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Old 02-20-2017, 10:00 PM   #36
dmjlambert
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Join Date: Apr 2016
Location: Cypress, TX
Posts: 1,057
Re: Hard start question

I bought a mini starter from Skip White. It is OK but not sure it is a vast improvement over what I had. After emailing with Skip, he so highly recommended the Powermaster 9100 that I went ahead and got it. It did not come with the proper bolts like those $74.50 high torque mini starters come with, so I was disappointed. I used the old stock bolts with flat washers as spacers because the stock bolts are a little too long for the 9100 mini-starter. (EDIT: One thing I will say about the Chinese mini starter is if you undo the small bolts that let you change the clocking, or take them loose just to look at the clocking options, you must use some of that blue thread locker paste on those screws, because they will come loose. It may be a good idea to remove those screws just to apply thread locker even if you're not interested in changing the clocking. After mounting any starter, crawl under there and check that it's still tight after a week, and again after a month. While you're at it, check your wheel lug nuts, too, just for the heck of it.)

I've been watching your thread quietly wondering if I had anything to pitch in, and I just don't know what to think. I would think the heat shield on the starter would do good. I have just a couple of thoughts, and I'm a newbie so don't know if it will do you any good:

1. So, if you retard the timing a little, all problem with hot cranking is cured? That makes me wonder about if your distributor vacuum advance is working and if you have it hooked up. The whole point of the vacuum advance is to retard the timing until you get above idle. So if you like your timing that gives you a difficult hot start, are you achieving that amount of advance by using the vacuum advance? If you do have it connected to ported vacuum, have you checked that the vacuum actuator actually works?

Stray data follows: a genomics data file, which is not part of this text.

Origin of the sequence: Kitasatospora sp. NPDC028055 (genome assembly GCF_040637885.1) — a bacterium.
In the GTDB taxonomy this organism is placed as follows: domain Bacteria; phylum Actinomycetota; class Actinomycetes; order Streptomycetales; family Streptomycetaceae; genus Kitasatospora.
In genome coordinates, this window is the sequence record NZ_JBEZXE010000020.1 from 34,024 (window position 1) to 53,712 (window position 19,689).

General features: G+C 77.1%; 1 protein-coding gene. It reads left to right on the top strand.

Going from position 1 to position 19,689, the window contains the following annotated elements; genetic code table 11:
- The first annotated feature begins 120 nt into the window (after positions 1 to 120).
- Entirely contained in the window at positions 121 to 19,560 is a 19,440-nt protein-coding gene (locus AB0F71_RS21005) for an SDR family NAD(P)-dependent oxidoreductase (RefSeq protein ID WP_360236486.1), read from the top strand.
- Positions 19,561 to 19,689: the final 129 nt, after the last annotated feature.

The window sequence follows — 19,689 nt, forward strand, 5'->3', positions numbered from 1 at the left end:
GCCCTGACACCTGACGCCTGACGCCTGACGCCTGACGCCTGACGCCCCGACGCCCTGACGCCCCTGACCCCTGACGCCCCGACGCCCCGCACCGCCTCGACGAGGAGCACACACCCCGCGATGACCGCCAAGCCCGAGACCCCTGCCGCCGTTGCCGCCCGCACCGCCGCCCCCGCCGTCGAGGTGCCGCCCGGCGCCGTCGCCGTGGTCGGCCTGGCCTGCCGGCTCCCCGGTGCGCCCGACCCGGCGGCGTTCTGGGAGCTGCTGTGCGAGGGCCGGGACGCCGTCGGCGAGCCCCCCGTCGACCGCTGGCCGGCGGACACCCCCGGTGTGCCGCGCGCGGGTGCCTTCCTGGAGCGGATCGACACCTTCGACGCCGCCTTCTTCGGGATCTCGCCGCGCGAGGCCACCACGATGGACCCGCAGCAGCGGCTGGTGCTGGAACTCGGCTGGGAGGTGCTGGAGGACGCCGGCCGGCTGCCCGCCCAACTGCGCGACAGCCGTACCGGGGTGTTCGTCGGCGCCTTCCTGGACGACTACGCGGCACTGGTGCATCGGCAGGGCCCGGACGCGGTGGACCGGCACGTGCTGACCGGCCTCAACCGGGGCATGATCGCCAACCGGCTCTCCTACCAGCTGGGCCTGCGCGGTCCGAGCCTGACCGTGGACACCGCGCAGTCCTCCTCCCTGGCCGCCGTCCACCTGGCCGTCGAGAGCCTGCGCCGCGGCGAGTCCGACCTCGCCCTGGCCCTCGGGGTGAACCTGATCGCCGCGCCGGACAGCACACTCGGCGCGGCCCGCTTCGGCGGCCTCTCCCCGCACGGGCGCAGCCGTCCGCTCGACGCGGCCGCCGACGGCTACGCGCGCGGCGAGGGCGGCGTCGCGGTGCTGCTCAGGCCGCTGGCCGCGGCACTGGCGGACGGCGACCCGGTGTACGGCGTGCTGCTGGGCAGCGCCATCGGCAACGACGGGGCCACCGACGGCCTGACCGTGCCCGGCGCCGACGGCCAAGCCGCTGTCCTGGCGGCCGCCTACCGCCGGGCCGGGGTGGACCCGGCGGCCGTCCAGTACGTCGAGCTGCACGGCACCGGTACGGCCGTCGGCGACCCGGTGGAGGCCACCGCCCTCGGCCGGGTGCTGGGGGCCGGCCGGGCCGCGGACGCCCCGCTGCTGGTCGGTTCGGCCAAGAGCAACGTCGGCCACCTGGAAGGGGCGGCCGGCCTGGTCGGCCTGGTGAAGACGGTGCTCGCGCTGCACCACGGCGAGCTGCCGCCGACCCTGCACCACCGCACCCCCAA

2. When you moved that neg cable from the alternator bracket and bolted it straight to the engine block, did you clean paint off down to bare metal where it is attached? Is the place where the starter is attached bare metal?

3. Is the problem cured by putting jumper cable directly between the negative terminal of your truck's battery and the starter housing, and putting a jumper cable between the positive terminal of the truck's battery to the battery terminal of the starter, so you are supplementing the truck's battery cables? I was not sure what you meant by "A jump will make it start fine when hot", if you meant jumping from another car or separate battery, or simply adding more wire in parallel to the existing wires, which I think is what Franken was suggesting when he said add capacity to existing wires as a test.

4. As a test, try sticking a cut coffee can or roof flashing or other sheet metal between the header and starter, preferably wedged in there somehow to get it to have a small air space between the header and sheet metal, and air space between the starter and sheet metal. Does the starter get so hot that you can't touch it when it is shielded in that way? If you are able to situate a sheet metal heat shield in that manner I would think it is OK to remove the heat shield wrap from the starter (if it is that type of heat shield). Disconnect the neg battery cable from the battery while messing around in that area of the starter with a hunk of metal, so you don't cause a short. Make sure the terminals of the starter are not so close to the fabricated heat shield that you could have a short while running the engine or driving until the engine is hot.

Last edited by dmjlambert; 02-20-2017 at 10:06 PM. Reason: add more information about loose bolts on mini starter
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